Demon Knights #4

Demon Knights #4

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“It occurred to me, around the time the beasts came for me again, to watch the storms, to try to read the signs they brought from the wider universe.” So the mystical Merlin tells our hero Shining Knight in a magical vision brought about in the heat of battle. If his particular choice of words strikes you as worth noting, it should. Though the cover of Demon Knights #4 purports to give us the origin of Shining Knight (and it does!), this issue also seems to read as a prologue to writer Paul Cornell’s other series in the New 52, the black-ops superhero book Stormwatch. Even the very title of this issue recalls that other book; “Merlin Watches the Storm.”

Consider, too, the character of Merlin, who quickly in this issue explains “I live backwards! I started old. I’m getting younger!” That also describes Stormwatch’s erratic leader, Adam One, and the similarities don’t stop there — facial expressions, tone of voice and even hair styles (though not color) align. Is Stormwatch really led by Merlin? If so, that blows my mind; I need to go back and reread the first four issues for any clues to that I may have missed.

If this is all connected, then (as seems likely), I was wrong in my review last month to suggest that Demon Knights feels like it exists on its own amongst all of DC’s new books. Rather, it seems to just be taking a slow-burn approach to making its place in the wider DCU known. Besides the Stormwatch stuff, there are even vague references to the Fall of Camelot that could be construed to connect to Grant Morrison’s Seven Soldiers miniseries, though they also might have nothing to do with it — I’m fine with that vagueness as long as it lets me use my imagination.

Even as a stand-alone unit, though, this issue of Demon Knights is probably my favorite so far. I’ve mentioned before that I like Cornell’s use of Shining Knight, an obviously cross-dressing character that everyone knows is a woman despite her insistence otherwise. It’s always a delight when writers double down with a character’s surprises, hiding a more substantial twist behind an obvious one, so when the issue reveals the true nature of Shining Knight, it’s far more interesting than I would have guessed at the start of this series. But Cornell doesn’t stop there; he triples down with a second-to-last-page reveal about the character that sheds a whole new light on all four issues of this series. It’s really fascinating, and it not only brings great depth to the character but also a fantastic layer of suspense and irony to the series as a whole.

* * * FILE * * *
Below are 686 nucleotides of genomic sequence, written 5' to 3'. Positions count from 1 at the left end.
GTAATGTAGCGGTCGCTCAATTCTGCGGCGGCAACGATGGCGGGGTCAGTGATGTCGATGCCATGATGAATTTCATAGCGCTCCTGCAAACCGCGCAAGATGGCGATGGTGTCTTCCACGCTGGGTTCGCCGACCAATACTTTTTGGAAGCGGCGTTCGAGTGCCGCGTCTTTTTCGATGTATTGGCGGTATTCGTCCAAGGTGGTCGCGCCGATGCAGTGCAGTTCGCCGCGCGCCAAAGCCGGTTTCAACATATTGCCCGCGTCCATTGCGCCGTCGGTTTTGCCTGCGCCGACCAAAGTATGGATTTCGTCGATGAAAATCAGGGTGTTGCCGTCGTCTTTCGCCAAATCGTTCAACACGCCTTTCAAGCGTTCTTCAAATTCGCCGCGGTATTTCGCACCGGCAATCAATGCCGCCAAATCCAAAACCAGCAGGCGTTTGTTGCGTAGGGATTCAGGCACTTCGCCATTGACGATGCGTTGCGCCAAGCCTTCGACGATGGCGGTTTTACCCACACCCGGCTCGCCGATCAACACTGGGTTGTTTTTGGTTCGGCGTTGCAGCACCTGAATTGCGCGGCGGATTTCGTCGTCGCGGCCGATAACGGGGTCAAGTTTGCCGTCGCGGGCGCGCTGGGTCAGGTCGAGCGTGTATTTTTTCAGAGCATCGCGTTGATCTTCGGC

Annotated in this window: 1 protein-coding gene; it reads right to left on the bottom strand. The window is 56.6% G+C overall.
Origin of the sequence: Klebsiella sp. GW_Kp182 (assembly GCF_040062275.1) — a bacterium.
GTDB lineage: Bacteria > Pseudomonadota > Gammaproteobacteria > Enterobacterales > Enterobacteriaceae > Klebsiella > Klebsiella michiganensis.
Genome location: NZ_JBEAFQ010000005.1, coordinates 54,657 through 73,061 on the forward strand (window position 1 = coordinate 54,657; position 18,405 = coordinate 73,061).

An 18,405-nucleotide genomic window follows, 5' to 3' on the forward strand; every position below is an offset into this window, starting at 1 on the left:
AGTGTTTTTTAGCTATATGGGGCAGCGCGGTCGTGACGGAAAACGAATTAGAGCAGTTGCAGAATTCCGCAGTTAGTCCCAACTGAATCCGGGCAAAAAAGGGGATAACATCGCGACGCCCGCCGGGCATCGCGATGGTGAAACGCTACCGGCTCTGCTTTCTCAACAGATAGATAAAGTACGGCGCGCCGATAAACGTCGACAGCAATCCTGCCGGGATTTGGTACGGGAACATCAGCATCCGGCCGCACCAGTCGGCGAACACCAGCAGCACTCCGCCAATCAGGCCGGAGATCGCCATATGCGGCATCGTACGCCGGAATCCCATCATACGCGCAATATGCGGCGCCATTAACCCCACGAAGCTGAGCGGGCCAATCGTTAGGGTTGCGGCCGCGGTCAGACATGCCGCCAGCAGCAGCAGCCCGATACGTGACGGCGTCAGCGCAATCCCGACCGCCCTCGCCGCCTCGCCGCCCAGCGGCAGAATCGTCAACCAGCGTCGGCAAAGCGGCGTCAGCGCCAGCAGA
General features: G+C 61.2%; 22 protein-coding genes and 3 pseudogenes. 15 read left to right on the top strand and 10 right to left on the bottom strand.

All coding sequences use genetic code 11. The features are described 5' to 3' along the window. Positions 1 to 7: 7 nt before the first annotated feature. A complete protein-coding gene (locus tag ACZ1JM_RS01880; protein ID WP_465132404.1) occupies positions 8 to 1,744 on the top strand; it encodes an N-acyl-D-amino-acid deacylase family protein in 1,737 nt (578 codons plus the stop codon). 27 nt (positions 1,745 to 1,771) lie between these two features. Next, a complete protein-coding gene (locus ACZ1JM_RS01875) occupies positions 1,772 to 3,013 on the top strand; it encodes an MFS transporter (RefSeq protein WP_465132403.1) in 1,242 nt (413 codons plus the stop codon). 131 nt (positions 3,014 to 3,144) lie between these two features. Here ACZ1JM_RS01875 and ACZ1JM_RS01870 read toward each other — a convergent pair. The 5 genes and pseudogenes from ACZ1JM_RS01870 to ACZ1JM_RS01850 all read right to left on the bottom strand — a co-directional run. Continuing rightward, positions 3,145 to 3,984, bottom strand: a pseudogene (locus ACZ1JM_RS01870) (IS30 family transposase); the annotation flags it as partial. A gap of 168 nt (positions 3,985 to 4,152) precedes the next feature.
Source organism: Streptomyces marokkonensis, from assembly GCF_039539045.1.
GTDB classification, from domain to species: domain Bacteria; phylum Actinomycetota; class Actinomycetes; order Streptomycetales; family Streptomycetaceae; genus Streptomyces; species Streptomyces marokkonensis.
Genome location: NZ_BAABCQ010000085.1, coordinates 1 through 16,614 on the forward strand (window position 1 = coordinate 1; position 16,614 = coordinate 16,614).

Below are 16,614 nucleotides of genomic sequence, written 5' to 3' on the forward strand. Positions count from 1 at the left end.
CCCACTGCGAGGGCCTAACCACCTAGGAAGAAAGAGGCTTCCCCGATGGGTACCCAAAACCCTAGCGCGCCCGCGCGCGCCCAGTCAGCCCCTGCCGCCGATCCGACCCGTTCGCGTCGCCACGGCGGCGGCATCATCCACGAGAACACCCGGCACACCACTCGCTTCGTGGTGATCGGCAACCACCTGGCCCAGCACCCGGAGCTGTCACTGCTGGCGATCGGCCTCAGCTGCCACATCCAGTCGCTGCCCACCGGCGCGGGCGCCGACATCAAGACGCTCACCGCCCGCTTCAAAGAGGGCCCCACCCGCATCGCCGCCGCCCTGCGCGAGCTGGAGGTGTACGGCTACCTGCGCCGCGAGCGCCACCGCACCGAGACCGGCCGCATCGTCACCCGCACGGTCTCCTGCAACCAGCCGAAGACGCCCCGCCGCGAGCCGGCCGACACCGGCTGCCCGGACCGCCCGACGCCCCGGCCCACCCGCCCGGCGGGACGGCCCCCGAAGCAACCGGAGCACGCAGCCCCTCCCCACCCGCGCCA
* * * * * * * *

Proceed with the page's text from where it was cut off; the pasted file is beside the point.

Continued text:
I’ve been a little down on regular series artist Diogenes Neves, and my hesitance continues here; his faces are just too cartoony to convey the tone this book seems to be going for. Fortunately, all of the Shining Knight/Merlin dream sequences — most of the book — are penciled and inked by Michael Choi, a former Top Cow artist. I’m not familiar with his previous work, but he knocks it out of the part here. His pages are beautiful, and they show off the level of detail necessary for such heavy classical material. Marcelo Maiolo’s colors in that sequence also shine. Those pages are the best the book has ever looked, and I hope Choi comes back again soon. If he can’t, though, I’m happy to see DC finding such a potent use for a fill-in artist. Even if I don’t really like Neves’ art, I appreciate consistency, and I’m glad he could bow out for most of an issue without it feeling jarring. Credit for that also goes to Paul Cornell for writing an issue that both sidesteps the main plot and continues it while enriching the universe he’s building around these characters.

Though my interest in this series had waned after the last two issues, Demon Knights #4 has picked it right back up again. I’m really interested to see what comes next, especially given the revelations about Shining Knight found in this issue. I’ll also be reading Stormwatch a little more carefully….

tags: demon knights, diogenes neves, michael choi, paul cornell

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  • Kyle G.

    I’ve been really enjoying this series and now it looks like I need to read Storm Watch to. Oh bother. Nice to see Cornell is able to take two series that aren’t as mainstream as most of DC’s output and find a fascinating way to tie them together.

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